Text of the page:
April 27, 2017: Belmont Citizen-Herald
Town Meeting should act favorably on the Pay as You Throw article that will be considered in May. That article would allow the Board of Selectmen to consider PAYT when Belmont negotiates a new solid waste contract this coming fall, notwithstanding a 1990 over-ride regarding solid waste. Arguments that the 1990 vote created a “social contract” under which Belmont residents would never need pay for trash collection should be rejected.
The tale of the 1990 over-ride actually began years before, when Belmont yielded to pressure placed on Massachusetts communities to join a consortium to incinerate their solid waste. According to a 2001 Harvard Business School analysis: “in the late 1970s and early 1980s Massachusetts officials leaned hard on many communities to join a consortium to incinerate their solid waste. . .[The state] wielded heavy sticks, notably the threat to close down existing landfills. Some municipalities resisted this pressure, but almost two dozen—representing 500,000 Massachusetts residents—felt they could not.” Belmont was one of 23 communities that joined the North East Solid Waste Committee.
Things went wrong almost immediately. The biggest problem arose when the state stopped pressuring local governments to close their landfills. Landfills that were expected to close instead continued to operate. Since the NESWC contract called for a Guaranteed Annual Tonnage to be provided to the incinerator, when large communities such as Lawrence and Lowell decided not to participate, the 23 smaller communities (including Belmont) were required either to provide equivalent substitute tonnage for the trash that had been expected from the large communities or to pay for that tonnage anyway.
The adverse impacts on Belmont were extraordinary. The 1985 Warrant Committee report to Town Meeting noted that the “costs of disposal will rise to about $29 a ton from $16 during the current fiscal year.” In 1986, the WC reported that the “costs of collection and hauling will be about $56 a ton.” In 1987, the WC told TM that the budget for solid waste was “almost 70 percent above the amount voted [the previous year]. . .”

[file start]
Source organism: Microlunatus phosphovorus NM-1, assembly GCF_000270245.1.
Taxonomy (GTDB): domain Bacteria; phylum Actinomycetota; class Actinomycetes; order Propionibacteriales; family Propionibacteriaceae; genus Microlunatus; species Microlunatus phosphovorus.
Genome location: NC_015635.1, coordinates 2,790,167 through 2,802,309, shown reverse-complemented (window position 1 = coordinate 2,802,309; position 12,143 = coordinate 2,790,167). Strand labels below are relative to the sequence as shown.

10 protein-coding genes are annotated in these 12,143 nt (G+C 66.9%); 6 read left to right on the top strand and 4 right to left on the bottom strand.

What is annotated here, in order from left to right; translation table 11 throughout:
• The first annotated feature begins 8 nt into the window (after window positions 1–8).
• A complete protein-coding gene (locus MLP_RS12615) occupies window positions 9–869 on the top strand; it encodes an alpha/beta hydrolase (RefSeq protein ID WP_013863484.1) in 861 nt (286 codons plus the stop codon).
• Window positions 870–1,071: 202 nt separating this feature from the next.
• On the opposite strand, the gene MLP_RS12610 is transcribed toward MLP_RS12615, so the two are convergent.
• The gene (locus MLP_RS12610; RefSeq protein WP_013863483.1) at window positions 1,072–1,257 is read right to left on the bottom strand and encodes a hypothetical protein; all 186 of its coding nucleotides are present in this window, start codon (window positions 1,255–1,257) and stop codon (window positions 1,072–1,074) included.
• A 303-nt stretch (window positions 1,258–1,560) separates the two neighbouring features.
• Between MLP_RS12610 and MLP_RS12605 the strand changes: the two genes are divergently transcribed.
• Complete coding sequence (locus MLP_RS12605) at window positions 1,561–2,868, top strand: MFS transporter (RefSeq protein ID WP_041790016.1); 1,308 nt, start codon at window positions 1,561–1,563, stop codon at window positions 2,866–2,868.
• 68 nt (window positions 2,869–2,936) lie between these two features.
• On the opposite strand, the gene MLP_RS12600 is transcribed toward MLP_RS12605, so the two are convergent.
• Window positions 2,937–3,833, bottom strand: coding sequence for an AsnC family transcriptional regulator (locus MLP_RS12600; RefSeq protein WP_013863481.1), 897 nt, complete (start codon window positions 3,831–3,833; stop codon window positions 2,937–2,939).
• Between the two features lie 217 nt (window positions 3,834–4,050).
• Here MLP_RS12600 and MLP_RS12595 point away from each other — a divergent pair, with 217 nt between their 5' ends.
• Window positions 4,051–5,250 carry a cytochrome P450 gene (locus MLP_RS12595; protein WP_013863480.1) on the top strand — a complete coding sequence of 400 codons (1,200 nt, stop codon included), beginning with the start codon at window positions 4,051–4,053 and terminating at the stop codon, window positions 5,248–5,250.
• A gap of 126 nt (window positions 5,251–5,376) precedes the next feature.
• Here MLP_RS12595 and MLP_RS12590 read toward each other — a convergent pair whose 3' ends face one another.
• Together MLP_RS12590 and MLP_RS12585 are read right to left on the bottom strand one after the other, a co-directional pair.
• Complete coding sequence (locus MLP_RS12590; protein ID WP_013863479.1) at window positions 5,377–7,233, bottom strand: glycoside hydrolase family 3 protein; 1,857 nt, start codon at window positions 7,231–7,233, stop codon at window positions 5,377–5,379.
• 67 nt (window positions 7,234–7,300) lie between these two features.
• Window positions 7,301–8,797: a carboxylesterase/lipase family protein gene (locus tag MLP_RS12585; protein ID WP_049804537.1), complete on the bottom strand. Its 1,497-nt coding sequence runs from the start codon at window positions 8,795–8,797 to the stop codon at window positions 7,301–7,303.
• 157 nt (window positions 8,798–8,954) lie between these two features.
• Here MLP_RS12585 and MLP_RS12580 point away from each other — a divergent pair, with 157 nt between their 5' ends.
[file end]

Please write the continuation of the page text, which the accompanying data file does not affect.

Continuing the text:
The cost increases simply didn’t slow down. A subsequent investigation of NESWC by the Massachusetts Inspector General reported in 1997: “NESWC communities currently pay approximately $95 per ton for waste disposal.” In short, NESWC created a financial crisis for Belmont: a 600% increase in trash collection and disposal costs (from $16/ton to $95/ton) in just over ten years (1985 to 1997). The Inspector General’s report noted that “rapid increases in the cost of waste disposal meant that other budgetary items necessarily had to get trimmed.”
Because of these budgetary pressures, Belmont swallowed hard and passed a 1990 over-ride devoted to solid waste. This was not based on any commitment that residents would “never have to pay for trash collection and disposal,” but rather because Belmont was drowning in NESWC debt that threatened the town’s schools as well as its police, fire and other community services.
The financial debacle associated with the NESWC trash incinerator no longer burdens our community. Today, moving to PAYT would not only be environmentally friendly, but would save the town close to a million dollars over five years. To allow the NESWC disaster to prevent Belmont from even considering a contemporary trash collection and disposal scheme would be to allow that NESWC incinerator to impose continuing environmental and economic harms on Belmont.
Belmont suffered for years because of the ill-fated NESWC facility. It should not, today, be allowed to shackle us in the future to both our financial and environmental detriment. In negotiating a new solid waste contract this year, the BOS should be authorized to at least consider PAYT.